Posted: Jun 14, 2011 8:27 AM by Lauren Wilson & AP
BATON ROUGE, La. (AP) - Republican Gov. Bobby Jindal is encouraging the board overseeing a new public medical center planned for New Orleans to look at different options, opening the door to scale back a $1.2 billion proposal under pressure from fellow GOP leaders.
Jindal asked University Medical Center board members Monday not to limit their research to the plan offered by LSU to replace its Charity Hospital, which was flooded in 2005 by Hurricane Katrina. Instead, the governor said the board should research other models for construction.
"The board shouldn't be limited by what LSU has done. It's not simply to kick the tires on or to review the plan submitted by LSU," the governor said in an interview.
Jindal sent the board a letter to consider all options. It comes only days after three Republicans officials - U.S. Sen. David Vitter, House Speaker Jim Tucker and Treasurer John Kennedy - suggested a smaller proposal than that offered by LSU and backed by Jindal. The trio said its proposal would cost about $800 million.
The governor met with the three men Monday, along with medical center board members and New Orleans Mayor Mitch Landrieu to discuss the project.
Vitter said he expects the board to ask a consultant to review different models that could be used to care for indigent in the region, provide graduate medical education and attract paying patients with top-notch specialty care and research.
Meanwhile, the House budget committee narrowly agreed to add new roadblocks to building the center, with questions raised about its financing.
The proposal headed to the House for debate would require another layer of legislative approval from both the full House and Senate before dollars could be borrowed or contracts could be made to build the hospital.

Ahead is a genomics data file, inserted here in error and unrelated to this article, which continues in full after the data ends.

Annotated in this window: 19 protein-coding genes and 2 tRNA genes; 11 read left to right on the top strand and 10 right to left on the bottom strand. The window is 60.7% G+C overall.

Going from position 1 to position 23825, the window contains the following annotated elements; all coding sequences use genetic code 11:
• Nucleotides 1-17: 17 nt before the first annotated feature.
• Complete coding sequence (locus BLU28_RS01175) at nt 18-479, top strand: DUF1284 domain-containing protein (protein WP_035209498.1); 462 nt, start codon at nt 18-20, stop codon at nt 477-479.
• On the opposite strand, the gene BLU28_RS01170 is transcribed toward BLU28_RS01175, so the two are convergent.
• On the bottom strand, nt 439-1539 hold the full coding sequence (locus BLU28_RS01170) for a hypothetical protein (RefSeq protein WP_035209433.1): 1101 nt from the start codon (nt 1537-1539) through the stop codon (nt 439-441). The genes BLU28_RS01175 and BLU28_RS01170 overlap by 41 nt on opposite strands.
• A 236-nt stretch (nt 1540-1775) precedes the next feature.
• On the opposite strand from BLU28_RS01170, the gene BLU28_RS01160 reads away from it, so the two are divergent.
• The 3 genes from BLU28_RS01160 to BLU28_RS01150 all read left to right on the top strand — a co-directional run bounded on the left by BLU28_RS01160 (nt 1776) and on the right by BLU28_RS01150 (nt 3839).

With state and federal money already in hand, about $750 million is available for the project without borrowing.
Supporters of the proposal by Rep. Cameron Henry, R-Jefferson, said lawmakers need to look again at possible costs and state obligations tied to the center to replace the now-closed Charity Hospital. LSU is operating an interim facility until a new hospital is built.
"If this project goes wrong - and projects do go wrong - this Legislature will be saddled for years and years with a tremendous amount of debt," said Rep. Tony Ligi, R-Kenner.
Opponents of Henry's proposal said legislative committees already have oversight and further hurdles would add new, unnecessary bureaucracy.
Rep. Walt Leger, D-New Orleans, said both the Joint Legislative Committee on the Budget and the State Bond Commission will have to approve pieces of the hospital project before it can be built.
"I'm just not sure I see any utility in this, other than as a way to slow down the progress," Leger said.
The Appropriations Committee voted 12-11 to forward the legislation to the full House.
LSU hospitals chief Fred Cerise said that as currently structured, any debt for the hospital would not be considered the state's debt but would be the debt of the UMC board. Supporters of Henry's proposal said, however, that practically speaking the state likely would end up picking up the costs if the hospital can't make its debt payments.